Todd Ganson publishes paper, 'Aristotle on Perception as Representation'
Professor of Philosophy Todd Ganson publishes a chapter titled "Aristotle on Perception as Representation" in the book Philosophical Problems in Sense Perception: Testing the Limits of Aristotelianism.
Julia Christensen gives virtual talk with NPR's Frances Anderton on creative ways to deal with waste
Associate Professor of Integrated Media and Chair of Studio Art Julia Christensen will participate in “No Such Place as ‘Away’— Creative Ways to Deal with Waste: NPR's Frances Anderton in Conversation with Julia Christensen" at 1 p.m. EST Wednesday, January 27. Hosted by University College London / Bartlett School of Architecture, the event will stream on YouTube: https://www.youtube.com/bartlettarchucl.
The average person throws away around four pounds of trash daily. Except that there is no such place as "away." Everything has to go somewhere. There is an end-of-life cost to everything. “Away” can mean storm drains, oceans, the stomachs of marine animals, a giant floating island of trash in the middle of the Pacific Ocean, and the landfill. Designers are waking up to the need to change this picture and create products and buildings that can be recycled, repurposed, biodegrade—or not exist at all.
Frances Anderton spoke to many of them for a recent radio series called Wasted. She met scientists genetically modifying plants to capture carbon from the atmosphere; formerly-incarcerated individuals trained to recycle computers; people fighting for their right to repair their own stuff, and an artist who is creating a conceptual space rocket flying light years away, to raise consciousness about e-waste.
Frances Anderton and Julia Christensen will share stories from the frontiers of waste.
Stiliana Milkova selected to judge 2021 Italian Prose in Translation Prize
Associate Professor of Comparative Literature Stiliana Milkova was selected as one of three judges for 2021 Italian Prose in Translation Prize awarded by the American Association of Literary Translators (ALTA). The other two judges are Oberlin alum Will Schutt and translator and writer Minna Zallman Proctor.
Kirk Ormand receives award from Lambda Classical Caucus of the Society for Classical Studies
Professor of Classics Kirk Ormand has been awarded the Paul Rehak Prize by the Lambda Classical Caucus of the Society for Classical Studies. The award is given each year to an outstanding article from the past three years "relating to the LCC's mission, including, but not limited to, homosocial and homoerotic relationships and environments, ancient sexuality and gender roles, and representation of the gendered body."
Ormand received the prize for his essay, "Atalanta and Sappho: Women in and out of Time," in Narratives of Time and Gender in Antiquity, edited by Esther Eidenow and Lisa Maurizio (2020).
Mike Moore featured in 'In Defense of Plants' podcast
Professor of Biology Mike Moore was featured in the most recent episode of the "In Defense of Plants" podcast. He discussed his lab's ongoing collaborative research into understanding plant life on unusual soils.
Megan Kaes Long publishes article in Journal for Music Theory
Associate Professor of Music Theory Megan Kaes Long published an article, "What do Signatures Signify? The Curious Case of Seventeenth-Century English Key," in the most recent issue of the Journal for Music Theory. The article traces how key signatures transformed from a feature of notation to an aspect of music theory in seventeenth-century England.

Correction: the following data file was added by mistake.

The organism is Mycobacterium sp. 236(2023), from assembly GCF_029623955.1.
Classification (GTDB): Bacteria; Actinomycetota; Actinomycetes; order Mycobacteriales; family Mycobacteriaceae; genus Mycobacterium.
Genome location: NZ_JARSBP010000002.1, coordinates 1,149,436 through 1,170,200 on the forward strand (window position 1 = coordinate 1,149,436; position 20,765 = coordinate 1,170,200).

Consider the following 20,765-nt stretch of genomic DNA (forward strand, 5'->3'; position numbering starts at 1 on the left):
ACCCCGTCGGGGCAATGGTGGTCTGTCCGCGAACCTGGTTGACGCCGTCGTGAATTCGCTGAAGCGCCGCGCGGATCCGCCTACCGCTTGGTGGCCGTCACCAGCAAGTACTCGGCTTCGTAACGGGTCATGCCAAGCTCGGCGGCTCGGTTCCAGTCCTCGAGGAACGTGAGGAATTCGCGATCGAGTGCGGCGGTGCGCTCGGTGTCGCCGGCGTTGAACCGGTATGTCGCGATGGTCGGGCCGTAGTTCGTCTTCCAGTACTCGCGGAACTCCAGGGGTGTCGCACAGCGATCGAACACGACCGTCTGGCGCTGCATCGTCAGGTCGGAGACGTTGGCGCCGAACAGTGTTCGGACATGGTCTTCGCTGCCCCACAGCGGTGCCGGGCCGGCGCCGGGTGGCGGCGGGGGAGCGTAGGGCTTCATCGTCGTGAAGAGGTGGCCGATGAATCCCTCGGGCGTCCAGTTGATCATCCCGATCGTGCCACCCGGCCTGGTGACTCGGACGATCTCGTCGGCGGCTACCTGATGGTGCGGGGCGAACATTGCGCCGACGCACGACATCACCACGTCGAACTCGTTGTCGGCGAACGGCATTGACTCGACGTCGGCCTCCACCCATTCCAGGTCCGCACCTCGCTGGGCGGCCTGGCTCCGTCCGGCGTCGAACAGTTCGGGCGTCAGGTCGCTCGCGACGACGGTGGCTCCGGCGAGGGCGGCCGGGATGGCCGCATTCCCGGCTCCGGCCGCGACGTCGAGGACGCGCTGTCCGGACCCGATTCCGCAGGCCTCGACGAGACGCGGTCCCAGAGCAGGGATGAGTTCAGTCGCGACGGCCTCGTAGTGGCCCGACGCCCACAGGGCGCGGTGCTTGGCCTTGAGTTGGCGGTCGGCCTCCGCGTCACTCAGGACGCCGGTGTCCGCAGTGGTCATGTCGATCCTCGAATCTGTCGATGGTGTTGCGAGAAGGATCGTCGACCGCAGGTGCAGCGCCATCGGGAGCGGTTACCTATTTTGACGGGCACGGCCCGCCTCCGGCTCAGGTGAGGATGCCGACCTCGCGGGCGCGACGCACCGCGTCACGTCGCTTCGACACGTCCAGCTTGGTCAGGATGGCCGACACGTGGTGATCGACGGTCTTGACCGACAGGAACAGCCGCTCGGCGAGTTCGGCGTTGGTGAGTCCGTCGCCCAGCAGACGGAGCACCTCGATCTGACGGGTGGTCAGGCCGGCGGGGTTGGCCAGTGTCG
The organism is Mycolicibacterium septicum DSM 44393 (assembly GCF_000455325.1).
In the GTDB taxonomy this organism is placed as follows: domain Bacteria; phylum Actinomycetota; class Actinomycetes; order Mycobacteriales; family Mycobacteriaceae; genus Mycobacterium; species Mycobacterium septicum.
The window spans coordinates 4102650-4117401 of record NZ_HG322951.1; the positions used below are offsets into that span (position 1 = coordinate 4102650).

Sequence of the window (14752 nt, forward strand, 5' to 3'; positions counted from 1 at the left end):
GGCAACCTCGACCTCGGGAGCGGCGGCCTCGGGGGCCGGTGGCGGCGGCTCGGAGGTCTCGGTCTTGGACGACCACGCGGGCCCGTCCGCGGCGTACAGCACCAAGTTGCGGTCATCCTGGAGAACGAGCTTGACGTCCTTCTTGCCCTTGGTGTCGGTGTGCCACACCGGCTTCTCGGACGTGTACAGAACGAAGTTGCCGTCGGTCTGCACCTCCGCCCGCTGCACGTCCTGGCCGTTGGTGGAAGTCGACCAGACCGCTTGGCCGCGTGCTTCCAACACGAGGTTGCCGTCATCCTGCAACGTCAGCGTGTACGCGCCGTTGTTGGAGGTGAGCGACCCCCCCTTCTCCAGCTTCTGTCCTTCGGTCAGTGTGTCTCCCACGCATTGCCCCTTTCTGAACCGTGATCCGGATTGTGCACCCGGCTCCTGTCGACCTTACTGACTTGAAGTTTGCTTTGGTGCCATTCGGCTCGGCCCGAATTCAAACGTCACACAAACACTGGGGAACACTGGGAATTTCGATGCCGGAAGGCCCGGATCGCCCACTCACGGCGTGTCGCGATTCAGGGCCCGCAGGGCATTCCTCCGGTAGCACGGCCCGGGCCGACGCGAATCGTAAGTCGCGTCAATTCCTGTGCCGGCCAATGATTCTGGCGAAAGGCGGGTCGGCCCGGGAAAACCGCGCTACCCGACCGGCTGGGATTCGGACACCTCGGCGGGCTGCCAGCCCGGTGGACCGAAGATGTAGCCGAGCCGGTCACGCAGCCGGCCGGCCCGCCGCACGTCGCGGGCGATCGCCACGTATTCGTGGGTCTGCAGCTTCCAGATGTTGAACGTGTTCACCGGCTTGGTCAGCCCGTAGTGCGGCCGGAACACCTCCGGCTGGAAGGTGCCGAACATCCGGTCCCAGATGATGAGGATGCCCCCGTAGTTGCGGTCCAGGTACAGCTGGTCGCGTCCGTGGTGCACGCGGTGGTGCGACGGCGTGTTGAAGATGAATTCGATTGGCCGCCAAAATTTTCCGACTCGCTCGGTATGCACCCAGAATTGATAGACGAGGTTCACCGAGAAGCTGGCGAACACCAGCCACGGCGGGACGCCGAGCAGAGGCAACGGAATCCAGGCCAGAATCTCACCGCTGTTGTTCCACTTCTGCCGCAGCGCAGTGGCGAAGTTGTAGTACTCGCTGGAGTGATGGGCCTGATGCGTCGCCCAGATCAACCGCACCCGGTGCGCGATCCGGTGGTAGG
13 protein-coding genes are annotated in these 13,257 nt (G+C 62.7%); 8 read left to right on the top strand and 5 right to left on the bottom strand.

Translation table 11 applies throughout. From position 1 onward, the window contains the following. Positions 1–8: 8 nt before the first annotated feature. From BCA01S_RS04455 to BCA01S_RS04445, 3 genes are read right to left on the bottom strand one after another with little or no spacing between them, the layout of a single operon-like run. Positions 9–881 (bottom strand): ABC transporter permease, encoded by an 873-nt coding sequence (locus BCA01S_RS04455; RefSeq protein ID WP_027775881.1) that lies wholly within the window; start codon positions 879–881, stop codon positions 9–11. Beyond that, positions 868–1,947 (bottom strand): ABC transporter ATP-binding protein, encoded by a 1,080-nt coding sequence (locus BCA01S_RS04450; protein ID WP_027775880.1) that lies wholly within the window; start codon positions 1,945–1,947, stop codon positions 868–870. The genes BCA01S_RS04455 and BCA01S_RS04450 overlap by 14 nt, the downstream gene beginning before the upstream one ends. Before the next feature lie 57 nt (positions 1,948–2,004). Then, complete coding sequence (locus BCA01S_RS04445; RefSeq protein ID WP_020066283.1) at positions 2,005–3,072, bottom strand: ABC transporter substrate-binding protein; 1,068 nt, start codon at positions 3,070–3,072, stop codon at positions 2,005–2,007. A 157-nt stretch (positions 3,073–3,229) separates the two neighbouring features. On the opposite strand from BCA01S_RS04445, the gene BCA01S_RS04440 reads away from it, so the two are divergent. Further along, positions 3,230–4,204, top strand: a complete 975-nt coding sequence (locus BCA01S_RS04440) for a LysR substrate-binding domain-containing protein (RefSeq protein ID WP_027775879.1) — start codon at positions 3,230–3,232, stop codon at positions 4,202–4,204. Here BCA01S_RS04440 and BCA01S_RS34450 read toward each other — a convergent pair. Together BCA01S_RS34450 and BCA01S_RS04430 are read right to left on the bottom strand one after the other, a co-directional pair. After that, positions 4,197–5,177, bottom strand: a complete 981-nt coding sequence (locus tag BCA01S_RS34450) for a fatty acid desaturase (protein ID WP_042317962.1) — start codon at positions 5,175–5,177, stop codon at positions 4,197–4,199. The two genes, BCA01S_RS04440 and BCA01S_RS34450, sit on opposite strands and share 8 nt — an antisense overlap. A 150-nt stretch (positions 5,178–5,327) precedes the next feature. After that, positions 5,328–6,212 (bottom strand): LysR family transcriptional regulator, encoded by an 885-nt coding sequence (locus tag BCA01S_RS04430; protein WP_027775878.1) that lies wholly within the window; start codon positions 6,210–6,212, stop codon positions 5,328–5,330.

Chanda Feldman interviewed for Plume Journal
Chanda Feldman, assistant professor of Creative Writing, is interviewed with poet Erika Meitner by Sally Bliumus-Dunn in the latest issue of Plume Journal. Feldman discusses and reads her own poetry, talks about craft choices and race, and discusses her current writing project.Feldman discusses and reads her own poetry, talks about craft choices and race, and discusses her current writing project.
Ethnomusicologist Roderic Knight presented talk on Elisha Gray
Roderic Knight, Professor Emeritus of Ethnomusicology at Oberlin College and Conservatory, presented an illustrated online program about Elisha Gray for the Oberlin Heritage Center in December 2020. Gray was an Ohio native who attended Oberlin College in the 1860s and who became a successful inventor and entrepreneur before returning to Oberlin College as a Professor of Dynamic Electricity from 1880-1900. Gray was also the inventor of the world's first electric musical instrument—the Electro-Harmonic Telegraph—in 1875. You can view Knight's entire 45-minute talk and presentation of Gray’s inventions on the Oberlin Heritage Center’s YouTube channel.
Chris Cotter has two scholarly articles accepted for publication
Assistant Professor of Economics Chris Cotter had two articles accepted for publication: "Electrification, Telecommunications, and the Finance-Growth Nexus: Evidence from Firm-level Data" in Energy Economics; the second article, "Off the Rails: The Real Effects of Railroad Bond Defaults Following the Panic of 1873," will be published in the 2021 edition of AEA: Papers and Proceedings. Cotter is presenting this paper during the ASSA meetings on January 5, 2021.
Sandra Zagarell presents talk on Alice Dunbar-Nelson
Sandra Zagarell, visiting Donald R. Longman emerita professor of English, presented a talk titled “Alice Dunbar-Nelson’s Political Artistry: What The Archive Tells Us” in the virtual symposium “If I Had Known: Education, Performance, Activism," which honored the life and legacy of Alice Dunbar-Nelson. The symposium, which took place on November 6, 2020, and was recorded, was sponsored by the University of Delaware Library Museums and Press. Tt will be available to the public in 2021.